It had been noticed. Surely Father would say something soon. Possibly arrange a family dinner so that the distance between his sons wouldn’t be so obvious. Eskil would attend. Truth be told, he would do all in his power to ensure Saveroy did well. He held him no ill will. It was impossible now for them to be close, Saveroy did not wish it and indeed Eskil could not see the prospect as being anything but painful but Eskil would be glad to see him happy.


At this point in his thoughts, a sharp knock came at his door. Eskil gaped at it, he recognised Saveroy’s knock as well, having heard it unchanged for much of his life. “Come in,” he called, shaking himself out of it when the knock was repeated.


Saveroy walked in and closed the door firmly, “Do you have a moment to spare?” Still he would not look straight at Eskil.


“Of course.”


“The breach,” Saveroy paused and frowned, “between us has been noticed. It would be harmful to my prospects at the election.” He was weighing his words more than he usually did. “Your future prospects may also come to harm from idle chitchat.” Thus far Eskil would have done whatever he could to repair damage. Saveroy continued, “If you have now thought it over more carefully and given up your former foolishness, I believe we could come to an understanding.”


“I hope we will come to an understanding, I would dislike any of my actions damaging you,” Eskil’s voice was growing sharper with genuine anger and hurt, “but however foolish my feelings may be I will not have you suggest that I can give them up like… Like they’re no more than dessert!”


Saveroy was looking at him now, face more pale than usual, the underside of his eyes bruised. He looked unhappy. “Brother,” he paused, “you can’t think that this is real.”


“On the contrary,” Eskil said, “I am the one feeling it and I assure you it is real.” Even with how clearly he was hurting Saveroy, this was the one thing he could not do, disavow his own feelings.


“It’s impossible! Do you think just because Askavian and Lastimus think they can do anything, so can you?” Saveroy’s voice was low  but getting louder, “Haven’t they brought enough shame on this family, and Father, without us adding to it.” Belatedly he must have realised what he had revealed because his mouth snapped closed and he looked away from Eskil again.


“Really?” Eskil asked, pleadingly, “Please don’t lie to me. Please, brother.”


“We can’t,” Saveroy looked miserable but determined.


“But do you? Saveroy?”


Saveroy was at his side in the next moment, holding his face tenderly. “Of course, of course. How could I not?” Eskil leaned his face into the warmth of those callused, strong hands and felt tears come to his eyes. He had ached for so long that this reprieve did not seem real.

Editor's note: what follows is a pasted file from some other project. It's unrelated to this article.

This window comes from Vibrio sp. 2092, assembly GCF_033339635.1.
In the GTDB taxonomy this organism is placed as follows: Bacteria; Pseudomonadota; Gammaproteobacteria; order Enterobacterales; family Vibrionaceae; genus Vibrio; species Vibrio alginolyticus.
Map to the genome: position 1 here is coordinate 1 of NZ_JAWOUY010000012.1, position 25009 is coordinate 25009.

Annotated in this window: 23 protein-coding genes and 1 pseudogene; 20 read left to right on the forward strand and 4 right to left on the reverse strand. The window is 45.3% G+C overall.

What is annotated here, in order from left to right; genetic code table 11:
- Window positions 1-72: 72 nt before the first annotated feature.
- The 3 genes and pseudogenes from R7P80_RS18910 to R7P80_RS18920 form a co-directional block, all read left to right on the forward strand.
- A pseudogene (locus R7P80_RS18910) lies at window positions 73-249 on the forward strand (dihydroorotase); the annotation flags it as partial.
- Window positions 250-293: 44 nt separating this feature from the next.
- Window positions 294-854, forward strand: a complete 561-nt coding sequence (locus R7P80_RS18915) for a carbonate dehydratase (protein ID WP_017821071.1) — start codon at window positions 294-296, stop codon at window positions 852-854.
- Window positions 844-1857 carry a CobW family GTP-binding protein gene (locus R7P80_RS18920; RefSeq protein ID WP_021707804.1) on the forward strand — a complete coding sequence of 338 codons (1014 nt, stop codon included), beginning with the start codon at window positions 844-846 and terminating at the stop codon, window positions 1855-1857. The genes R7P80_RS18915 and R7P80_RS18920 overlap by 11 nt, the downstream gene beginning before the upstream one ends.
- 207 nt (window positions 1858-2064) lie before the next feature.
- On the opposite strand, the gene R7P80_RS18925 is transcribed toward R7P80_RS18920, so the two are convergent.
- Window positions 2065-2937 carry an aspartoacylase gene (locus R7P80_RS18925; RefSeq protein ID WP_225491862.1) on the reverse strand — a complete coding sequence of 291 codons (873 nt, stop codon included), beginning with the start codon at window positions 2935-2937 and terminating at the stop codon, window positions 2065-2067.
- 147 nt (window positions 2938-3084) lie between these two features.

“But it’s impossible,” Saveroy said, even as he stroked a thumb across Eskil’s cheek. To wipe away a tear, Eskil realized.


“Father knows, Conrad too,” he managed after a moment.




“This,” Eskil hastily added, “not about you, I don’t think. But certainly about Askavian’s feelings and mine.”


Saveroy stared at him. Eskil could see his struggle to ask whether he was lying or not and then obviously realized that he would hardly joke about it.


“Even so,” he said, hope creeping into his voice, “it was a scandal. I could not win the elections with such a scandal. And it would be worse the second time.” He paused. “I will have to back out of the elections now.”


It was an offer, Eskil realized. Or not even an offer, but a statement. He held one of Saveroy’s hands in his own and then kissed the palm. He could go down on his hands and knees again and kiss his feet and it would not have contained the depth of love he felt at this moment. Eskil knew, more than anyone else, how dearly Saveroy had wanted to be Chosen and how hard he’d worked to be worthy.


“No, brother,” he said, smiling up at him as well as he could, “I couldn’t ask that of you.”


“I have said,” Saveroy began, firmly.


“You will not need an heir as you would have, as king.” Eskil told him.


Saveroy understood what he was suggesting. The frown remained, “I will not treat you like a secret.”


Eskil reached out and held him around his waist. Muffled, into his chest he said, “Thank you but I would prefer to have you as head of our Republic rather than Forwell. And being a secret does not bother me.” It wasn’t as if either of them were demonstrative to start with.


Saveroy’s hands dropped to his shoulders and tightened. Eskil couldn’t hear properly but he was certain he had not mistaken the ‘my love’ he heard.